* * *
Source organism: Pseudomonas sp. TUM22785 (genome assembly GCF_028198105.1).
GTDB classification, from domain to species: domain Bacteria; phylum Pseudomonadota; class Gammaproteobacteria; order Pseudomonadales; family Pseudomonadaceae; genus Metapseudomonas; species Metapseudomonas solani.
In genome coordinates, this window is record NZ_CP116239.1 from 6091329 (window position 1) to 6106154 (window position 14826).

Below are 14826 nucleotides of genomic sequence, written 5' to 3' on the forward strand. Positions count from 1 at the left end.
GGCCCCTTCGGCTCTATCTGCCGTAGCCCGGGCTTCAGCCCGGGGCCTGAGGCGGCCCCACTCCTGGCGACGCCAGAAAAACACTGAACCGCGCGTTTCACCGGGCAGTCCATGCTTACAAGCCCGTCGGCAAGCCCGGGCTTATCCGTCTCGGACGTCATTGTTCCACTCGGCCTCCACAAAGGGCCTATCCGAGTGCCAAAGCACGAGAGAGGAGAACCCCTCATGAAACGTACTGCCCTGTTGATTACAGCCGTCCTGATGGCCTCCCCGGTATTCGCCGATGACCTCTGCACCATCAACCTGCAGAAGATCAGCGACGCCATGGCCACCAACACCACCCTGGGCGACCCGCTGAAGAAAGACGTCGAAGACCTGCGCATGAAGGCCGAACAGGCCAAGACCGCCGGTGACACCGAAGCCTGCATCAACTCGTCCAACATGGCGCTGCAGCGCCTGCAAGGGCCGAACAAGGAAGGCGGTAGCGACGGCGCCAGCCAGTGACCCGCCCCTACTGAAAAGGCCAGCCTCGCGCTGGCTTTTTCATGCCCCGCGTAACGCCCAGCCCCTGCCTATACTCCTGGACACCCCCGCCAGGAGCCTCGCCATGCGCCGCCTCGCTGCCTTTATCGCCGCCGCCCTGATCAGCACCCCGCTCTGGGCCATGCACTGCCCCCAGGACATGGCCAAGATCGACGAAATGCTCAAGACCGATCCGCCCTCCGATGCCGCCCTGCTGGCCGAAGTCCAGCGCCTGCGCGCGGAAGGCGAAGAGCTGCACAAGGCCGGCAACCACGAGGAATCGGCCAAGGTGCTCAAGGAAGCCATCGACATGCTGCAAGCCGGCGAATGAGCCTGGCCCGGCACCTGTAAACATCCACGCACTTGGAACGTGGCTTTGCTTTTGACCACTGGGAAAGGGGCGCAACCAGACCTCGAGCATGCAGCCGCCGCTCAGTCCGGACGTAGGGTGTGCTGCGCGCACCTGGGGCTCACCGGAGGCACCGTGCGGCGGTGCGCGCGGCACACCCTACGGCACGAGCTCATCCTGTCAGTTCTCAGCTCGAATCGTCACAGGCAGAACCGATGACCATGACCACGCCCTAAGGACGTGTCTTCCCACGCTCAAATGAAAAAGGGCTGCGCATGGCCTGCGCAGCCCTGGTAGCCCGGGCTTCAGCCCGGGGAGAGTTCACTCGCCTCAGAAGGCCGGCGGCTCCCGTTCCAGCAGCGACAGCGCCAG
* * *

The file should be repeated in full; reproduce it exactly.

Source organism: Pseudomonas sp. TUM22785 (genome assembly GCF_028198105.1).
GTDB classification, from domain to species: domain Bacteria; phylum Pseudomonadota; class Gammaproteobacteria; order Pseudomonadales; family Pseudomonadaceae; genus Metapseudomonas; species Metapseudomonas solani.
In genome coordinates, this window is record NZ_CP116239.1 from 6091329 (window position 1) to 6106154 (window position 14826).

Below are 14826 nucleotides of genomic sequence, written 5' to 3' on the forward strand. Positions count from 1 at the left end.
GGCCCCTTCGGCTCTATCTGCCGTAGCCCGGGCTTCAGCCCGGGGCCTGAGGCGGCCCCACTCCTGGCGACGCCAGAAAAACACTGAACCGCGCGTTTCACCGGGCAGTCCATGCTTACAAGCCCGTCGGCAAGCCCGGGCTTATCCGTCTCGGACGTCATTGTTCCACTCGGCCTCCACAAAGGGCCTATCCGAGTGCCAAAGCACGAGAGAGGAGAACCCCTCATGAAACGTACTGCCCTGTTGATTACAGCCGTCCTGATGGCCTCCCCGGTATTCGCCGATGACCTCTGCACCATCAACCTGCAGAAGATCAGCGACGCCATGGCCACCAACACCACCCTGGGCGACCCGCTGAAGAAAGACGTCGAAGACCTGCGCATGAAGGCCGAACAGGCCAAGACCGCCGGTGACACCGAAGCCTGCATCAACTCGTCCAACATGGCGCTGCAGCGCCTGCAAGGGCCGAACAAGGAAGGCGGTAGCGACGGCGCCAGCCAGTGACCCGCCCCTACTGAAAAGGCCAGCCTCGCGCTGGCTTTTTCATGCCCCGCGTAACGCCCAGCCCCTGCCTATACTCCTGGACACCCCCGCCAGGAGCCTCGCCATGCGCCGCCTCGCTGCCTTTATCGCCGCCGCCCTGATCAGCACCCCGCTCTGGGCCATGCACTGCCCCCAGGACATGGCCAAGATCGACGAAATGCTCAAGACCGATCCGCCCTCCGATGCCGCCCTGCTGGCCGAAGTCCAGCGCCTGCGCGCGGAAGGCGAAGAGCTGCACAAGGCCGGCAACCACGAGGAATCGGCCAAGGTGCTCAAGGAAGCCATCGACATGCTGCAAGCCGGCGAATGAGCCTGGCCCGGCACCTGTAAACATCCACGCACTTGGAACGTGGCTTTGCTTTTGACCACTGGGAAAGGGGCGCAACCAGACCTCGAGCATGCAGCCGCCGCTCAGTCCGGACGTAGGGTGTGCTGCGCGCACCTGGGGCTCACCGGAGGCACCGTGCGGCGGTGCGCGCGGCACACCCTACGGCACGAGCTCATCCTGTCAGTTCTCAGCTCGAATCGTCACAGGCAGAACCGATGACCATGACCACGCCCTAAGGACGTGTCTTCCCACGCTCAAATGAAAAAGGGCTGCGCATGGCCTGCGCAGCCCTGGTAGCCCGGGCTTCAGCCCGGGGAGAGTTCACTCGCCTCAGAAGGCCGGCGGCTCCCGTTCCAGCAGCGACAGCGCCAG